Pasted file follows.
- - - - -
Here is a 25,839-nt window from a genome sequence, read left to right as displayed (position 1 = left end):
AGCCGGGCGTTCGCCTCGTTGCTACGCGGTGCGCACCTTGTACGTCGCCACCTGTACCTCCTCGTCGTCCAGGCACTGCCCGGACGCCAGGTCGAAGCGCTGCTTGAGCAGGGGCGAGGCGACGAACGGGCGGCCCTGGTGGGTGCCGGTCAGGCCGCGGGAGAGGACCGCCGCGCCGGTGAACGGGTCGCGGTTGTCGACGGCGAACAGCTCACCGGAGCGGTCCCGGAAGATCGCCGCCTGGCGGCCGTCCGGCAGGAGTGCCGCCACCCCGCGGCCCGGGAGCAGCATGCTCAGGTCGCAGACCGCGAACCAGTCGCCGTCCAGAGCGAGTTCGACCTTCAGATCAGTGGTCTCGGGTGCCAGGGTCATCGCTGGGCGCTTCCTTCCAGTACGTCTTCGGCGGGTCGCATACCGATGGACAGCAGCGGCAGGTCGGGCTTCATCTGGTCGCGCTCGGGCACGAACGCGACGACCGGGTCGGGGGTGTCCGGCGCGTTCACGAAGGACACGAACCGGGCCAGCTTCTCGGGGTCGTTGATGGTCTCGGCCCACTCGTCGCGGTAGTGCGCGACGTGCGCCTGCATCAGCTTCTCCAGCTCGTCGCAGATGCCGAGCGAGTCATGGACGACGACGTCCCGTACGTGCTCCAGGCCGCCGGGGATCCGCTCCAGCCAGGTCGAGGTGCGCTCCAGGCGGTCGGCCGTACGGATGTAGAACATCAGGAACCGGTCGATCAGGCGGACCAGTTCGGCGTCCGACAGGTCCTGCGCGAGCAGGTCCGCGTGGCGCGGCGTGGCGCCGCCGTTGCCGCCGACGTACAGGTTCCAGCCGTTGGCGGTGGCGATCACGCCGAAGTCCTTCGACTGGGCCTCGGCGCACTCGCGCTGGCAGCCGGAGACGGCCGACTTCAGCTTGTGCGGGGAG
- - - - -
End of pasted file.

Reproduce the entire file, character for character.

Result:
Here is a 25,839-nt window from a genome sequence, read left to right as displayed (position 1 = left end):
AGCCGGGCGTTCGCCTCGTTGCTACGCGGTGCGCACCTTGTACGTCGCCACCTGTACCTCCTCGTCGTCCAGGCACTGCCCGGACGCCAGGTCGAAGCGCTGCTTGAGCAGGGGCGAGGCGACGAACGGGCGGCCCTGGTGGGTGCCGGTCAGGCCGCGGGAGAGGACCGCCGCGCCGGTGAACGGGTCGCGGTTGTCGACGGCGAACAGCTCACCGGAGCGGTCCCGGAAGATCGCCGCCTGGCGGCCGTCCGGCAGGAGTGCCGCCACCCCGCGGCCCGGGAGCAGCATGCTCAGGTCGCAGACCGCGAACCAGTCGCCGTCCAGAGCGAGTTCGACCTTCAGATCAGTGGTCTCGGGTGCCAGGGTCATCGCTGGGCGCTTCCTTCCAGTACGTCTTCGGCGGGTCGCATACCGATGGACAGCAGCGGCAGGTCGGGCTTCATCTGGTCGCGCTCGGGCACGAACGCGACGACCGGGTCGGGGGTGTCCGGCGCGTTCACGAAGGACACGAACCGGGCCAGCTTCTCGGGGTCGTTGATGGTCTCGGCCCACTCGTCGCGGTAGTGCGCGACGTGCGCCTGCATCAGCTTCTCCAGCTCGTCGCAGATGCCGAGCGAGTCATGGACGACGACGTCCCGTACGTGCTCCAGGCCGCCGGGGATCCGCTCCAGCCAGGTCGAGGTGCGCTCCAGGCGGTCGGCCGTACGGATGTAGAACATCAGGAACCGGTCGATCAGGCGGACCAGTTCGGCGTCCGACAGGTCCTGCGCGAGCAGGTCCGCGTGGCGCGGCGTGGCGCCGCCGTTGCCGCCGACGTACAGGTTCCAGCCGTTGGCGGTGGCGATCACGCCGAAGTCCTTCGACTGGGCCTCGGCGCACTCGCGCTGGCAGCCGGAGACGGCCGACTTCAGCTTGTGCGGGGAG